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In testimony before Congress today, the Federal Trade Commission provided feedback on proposed legislation to address privacy and security concerns around the growth of so-called “connected cars.”

Testifying on behalf of the Commission, Maneesha Mithal, associate director of the FTC’s Division of Privacy and Identity Protection, highlighted the FTC’s history as the nation’s lead privacy and data security enforcement agency and noted a number of concerns with the proposed legislation.

The testimony before the Subcommittee on Commerce, Manufacturing and Trade of the House Energy and Commerce Committee noted that the Commission has been actively examining privacy and security issues related to connected cars, specifically pointing to discussion at a recent Commission workshop as well as a comment from the FTC to the National Highway Traffic Safety Administration on its proposed vehicle-to-vehicle privacy and data collection rulemaking.

In regards to the proposed legislation, the testimony noted that it “could substantially weaken the security and privacy protections that consumers have today.”

The testimony stated that the proposed safe harbor for auto manufacturers who submit privacy policies to the Department of Transportation was possibly too broad, allowing manufacturers a safe harbor from FTC enforcement actions even for privacy policies that significantly limit consumer protections, and even if they do not follow the terms of the privacy policies they submit. In addition, the safe harbor would prevent the FTC from taking action related to privacy issues beyond a manufacturer’s cars, including its use of consumer data collected from its websites. Finally, the safe harbor would allow manufacturers to make changes to privacy policies that would apply retroactively to consumer data that was collected previously.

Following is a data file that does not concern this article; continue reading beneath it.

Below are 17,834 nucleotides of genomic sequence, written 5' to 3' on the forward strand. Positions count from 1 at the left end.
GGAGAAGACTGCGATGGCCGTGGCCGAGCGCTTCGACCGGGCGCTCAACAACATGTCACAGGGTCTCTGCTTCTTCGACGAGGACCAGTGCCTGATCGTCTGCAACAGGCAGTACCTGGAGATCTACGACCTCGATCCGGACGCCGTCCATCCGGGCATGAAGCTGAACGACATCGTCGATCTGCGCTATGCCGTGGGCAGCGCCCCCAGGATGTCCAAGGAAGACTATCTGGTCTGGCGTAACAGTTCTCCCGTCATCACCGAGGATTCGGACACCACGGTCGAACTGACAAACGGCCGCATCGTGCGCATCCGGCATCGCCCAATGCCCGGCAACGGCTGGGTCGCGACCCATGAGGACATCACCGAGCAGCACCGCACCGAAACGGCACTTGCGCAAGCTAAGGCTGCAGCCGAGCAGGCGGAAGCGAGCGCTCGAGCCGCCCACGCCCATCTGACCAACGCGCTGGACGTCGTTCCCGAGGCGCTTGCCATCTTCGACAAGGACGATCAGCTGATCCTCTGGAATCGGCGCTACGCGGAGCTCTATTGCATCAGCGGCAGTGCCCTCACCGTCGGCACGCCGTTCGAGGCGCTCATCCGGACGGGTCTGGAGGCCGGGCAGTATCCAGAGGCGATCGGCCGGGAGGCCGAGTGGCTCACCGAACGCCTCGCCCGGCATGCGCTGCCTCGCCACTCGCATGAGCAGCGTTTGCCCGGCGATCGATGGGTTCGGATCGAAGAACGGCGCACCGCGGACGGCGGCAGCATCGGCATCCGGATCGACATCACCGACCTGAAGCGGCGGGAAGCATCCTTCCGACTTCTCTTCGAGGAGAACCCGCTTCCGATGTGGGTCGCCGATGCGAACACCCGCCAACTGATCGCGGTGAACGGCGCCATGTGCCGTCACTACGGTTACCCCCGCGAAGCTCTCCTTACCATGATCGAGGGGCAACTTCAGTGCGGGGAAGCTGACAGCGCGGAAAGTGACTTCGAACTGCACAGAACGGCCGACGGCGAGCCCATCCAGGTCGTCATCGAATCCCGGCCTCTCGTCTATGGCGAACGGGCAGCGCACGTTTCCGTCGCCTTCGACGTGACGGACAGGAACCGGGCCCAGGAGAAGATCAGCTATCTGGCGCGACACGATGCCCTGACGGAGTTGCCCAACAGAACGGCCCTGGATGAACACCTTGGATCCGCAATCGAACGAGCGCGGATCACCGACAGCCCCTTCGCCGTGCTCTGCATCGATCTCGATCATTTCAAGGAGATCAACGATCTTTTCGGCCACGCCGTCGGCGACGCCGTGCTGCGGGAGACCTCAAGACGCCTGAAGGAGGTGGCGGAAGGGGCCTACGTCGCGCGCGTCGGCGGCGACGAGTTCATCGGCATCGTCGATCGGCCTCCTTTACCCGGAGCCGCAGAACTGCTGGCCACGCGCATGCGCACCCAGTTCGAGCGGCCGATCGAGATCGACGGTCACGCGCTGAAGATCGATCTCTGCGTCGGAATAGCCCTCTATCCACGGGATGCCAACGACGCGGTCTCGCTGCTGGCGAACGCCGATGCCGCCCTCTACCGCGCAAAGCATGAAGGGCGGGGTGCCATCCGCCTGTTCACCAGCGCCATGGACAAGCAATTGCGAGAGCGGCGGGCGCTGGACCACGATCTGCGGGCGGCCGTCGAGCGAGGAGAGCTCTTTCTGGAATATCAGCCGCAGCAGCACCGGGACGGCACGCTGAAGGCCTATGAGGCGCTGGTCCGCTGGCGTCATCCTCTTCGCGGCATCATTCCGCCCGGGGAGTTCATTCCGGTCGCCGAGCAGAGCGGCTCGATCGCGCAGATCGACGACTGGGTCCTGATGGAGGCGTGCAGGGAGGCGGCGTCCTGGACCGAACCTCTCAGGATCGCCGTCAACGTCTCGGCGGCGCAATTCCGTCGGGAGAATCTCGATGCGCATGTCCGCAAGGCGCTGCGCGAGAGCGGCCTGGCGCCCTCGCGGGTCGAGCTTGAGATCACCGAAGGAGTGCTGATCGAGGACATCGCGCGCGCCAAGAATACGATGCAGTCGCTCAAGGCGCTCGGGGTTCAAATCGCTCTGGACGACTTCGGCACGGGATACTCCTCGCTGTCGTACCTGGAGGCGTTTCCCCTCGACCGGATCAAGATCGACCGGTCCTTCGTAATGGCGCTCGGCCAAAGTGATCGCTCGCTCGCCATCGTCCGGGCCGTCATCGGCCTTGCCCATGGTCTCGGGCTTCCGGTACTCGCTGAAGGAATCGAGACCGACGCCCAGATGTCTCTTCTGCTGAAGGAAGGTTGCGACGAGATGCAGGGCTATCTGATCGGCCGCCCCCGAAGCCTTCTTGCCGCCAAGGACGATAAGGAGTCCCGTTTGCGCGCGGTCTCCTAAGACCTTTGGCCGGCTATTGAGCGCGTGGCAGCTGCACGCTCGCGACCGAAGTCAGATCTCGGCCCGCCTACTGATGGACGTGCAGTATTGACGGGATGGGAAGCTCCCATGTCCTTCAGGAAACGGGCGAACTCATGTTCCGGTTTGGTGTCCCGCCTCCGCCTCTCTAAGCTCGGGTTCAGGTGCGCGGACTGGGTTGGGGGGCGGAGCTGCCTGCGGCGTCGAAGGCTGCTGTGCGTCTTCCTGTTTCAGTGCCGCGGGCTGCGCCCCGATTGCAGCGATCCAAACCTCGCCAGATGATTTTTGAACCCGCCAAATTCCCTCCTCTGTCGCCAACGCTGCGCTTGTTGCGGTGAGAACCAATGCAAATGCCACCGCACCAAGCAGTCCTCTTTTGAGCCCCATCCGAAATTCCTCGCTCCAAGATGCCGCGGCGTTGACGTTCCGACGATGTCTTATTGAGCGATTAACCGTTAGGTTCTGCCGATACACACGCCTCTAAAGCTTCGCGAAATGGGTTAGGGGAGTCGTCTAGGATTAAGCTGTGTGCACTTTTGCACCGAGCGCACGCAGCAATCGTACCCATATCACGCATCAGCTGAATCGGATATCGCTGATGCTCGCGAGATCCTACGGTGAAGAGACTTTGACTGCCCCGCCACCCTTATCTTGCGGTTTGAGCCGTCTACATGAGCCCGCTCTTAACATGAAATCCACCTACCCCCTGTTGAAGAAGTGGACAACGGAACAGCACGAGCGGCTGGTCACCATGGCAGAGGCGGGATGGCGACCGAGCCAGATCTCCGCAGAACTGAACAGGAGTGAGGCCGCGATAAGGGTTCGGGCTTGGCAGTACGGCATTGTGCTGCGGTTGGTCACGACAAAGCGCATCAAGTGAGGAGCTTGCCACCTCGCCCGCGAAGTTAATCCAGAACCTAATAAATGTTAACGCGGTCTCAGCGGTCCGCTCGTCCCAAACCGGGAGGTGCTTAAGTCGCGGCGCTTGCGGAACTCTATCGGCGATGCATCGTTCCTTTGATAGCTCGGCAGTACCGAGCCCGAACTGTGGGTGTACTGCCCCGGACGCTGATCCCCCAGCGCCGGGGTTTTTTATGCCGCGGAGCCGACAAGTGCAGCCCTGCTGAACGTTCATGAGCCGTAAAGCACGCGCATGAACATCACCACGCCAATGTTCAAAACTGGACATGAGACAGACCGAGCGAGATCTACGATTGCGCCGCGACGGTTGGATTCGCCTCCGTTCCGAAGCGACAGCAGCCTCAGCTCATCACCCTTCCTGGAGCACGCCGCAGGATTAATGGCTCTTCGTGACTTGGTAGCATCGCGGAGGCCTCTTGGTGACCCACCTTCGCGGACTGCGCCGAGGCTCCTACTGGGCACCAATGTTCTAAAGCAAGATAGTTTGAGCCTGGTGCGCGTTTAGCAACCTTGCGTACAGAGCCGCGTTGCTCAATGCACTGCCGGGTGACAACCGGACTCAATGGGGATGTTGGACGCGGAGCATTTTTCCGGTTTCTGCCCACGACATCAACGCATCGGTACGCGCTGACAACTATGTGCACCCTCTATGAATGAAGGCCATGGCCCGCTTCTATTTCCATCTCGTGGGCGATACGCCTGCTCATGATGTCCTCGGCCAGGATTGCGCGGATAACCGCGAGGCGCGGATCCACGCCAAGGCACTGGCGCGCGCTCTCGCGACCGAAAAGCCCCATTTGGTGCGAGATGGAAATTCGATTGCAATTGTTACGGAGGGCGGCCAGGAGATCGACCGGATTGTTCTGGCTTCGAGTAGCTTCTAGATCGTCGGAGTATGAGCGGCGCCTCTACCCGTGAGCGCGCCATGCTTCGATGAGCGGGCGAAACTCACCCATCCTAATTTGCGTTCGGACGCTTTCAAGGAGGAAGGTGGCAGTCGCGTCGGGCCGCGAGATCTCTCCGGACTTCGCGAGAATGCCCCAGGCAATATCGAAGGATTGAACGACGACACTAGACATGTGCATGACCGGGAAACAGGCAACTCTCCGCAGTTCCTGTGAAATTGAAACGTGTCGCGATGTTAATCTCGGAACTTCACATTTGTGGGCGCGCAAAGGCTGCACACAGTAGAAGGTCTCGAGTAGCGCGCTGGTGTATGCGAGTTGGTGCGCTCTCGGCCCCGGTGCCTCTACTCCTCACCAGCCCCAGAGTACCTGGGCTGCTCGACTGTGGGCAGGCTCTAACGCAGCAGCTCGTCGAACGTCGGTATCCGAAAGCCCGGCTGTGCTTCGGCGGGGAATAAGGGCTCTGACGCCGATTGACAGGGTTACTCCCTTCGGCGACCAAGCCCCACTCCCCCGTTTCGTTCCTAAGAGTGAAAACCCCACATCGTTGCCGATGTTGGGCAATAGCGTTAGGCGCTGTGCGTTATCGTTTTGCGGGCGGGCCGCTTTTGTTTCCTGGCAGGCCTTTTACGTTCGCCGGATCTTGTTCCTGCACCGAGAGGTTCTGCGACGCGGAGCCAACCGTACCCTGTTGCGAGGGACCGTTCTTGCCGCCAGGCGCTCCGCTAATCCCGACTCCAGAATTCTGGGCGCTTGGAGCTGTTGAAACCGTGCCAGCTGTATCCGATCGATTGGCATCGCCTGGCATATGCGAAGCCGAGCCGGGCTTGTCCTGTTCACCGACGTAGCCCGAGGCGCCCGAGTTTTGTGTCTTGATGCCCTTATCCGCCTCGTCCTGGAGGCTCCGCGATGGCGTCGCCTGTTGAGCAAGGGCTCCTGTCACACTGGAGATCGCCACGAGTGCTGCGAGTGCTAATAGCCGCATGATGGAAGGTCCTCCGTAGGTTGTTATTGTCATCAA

The testimony also expressed support for the goal of deterring criminals from accessing vehicle data. The testimony noted, however, that portions of the proposed legislation related to hacking would reduce researchers’ incentive to seek out privacy and security vulnerabilities in consumer products, and that the work of these researchers has been important to enhancing consumer security.

The testimony also expressed concern with provisions of the draft legislation regarding the creation of a council to develop cybersecurity best practices for the industry. Specifically, the council, which would operate by a simple majority, would include enough industry representatives that they could act without support from government or consumer advocates on the council. In addition, the legislation does not require the council to address particular areas for best practice, and creates an overly broad safe harbor, according to the testimony.

The Commission vote approving the testimony and its inclusion in the formal record was 4-0.

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Contact Information

Jay Mayfield
Office of Public Affairs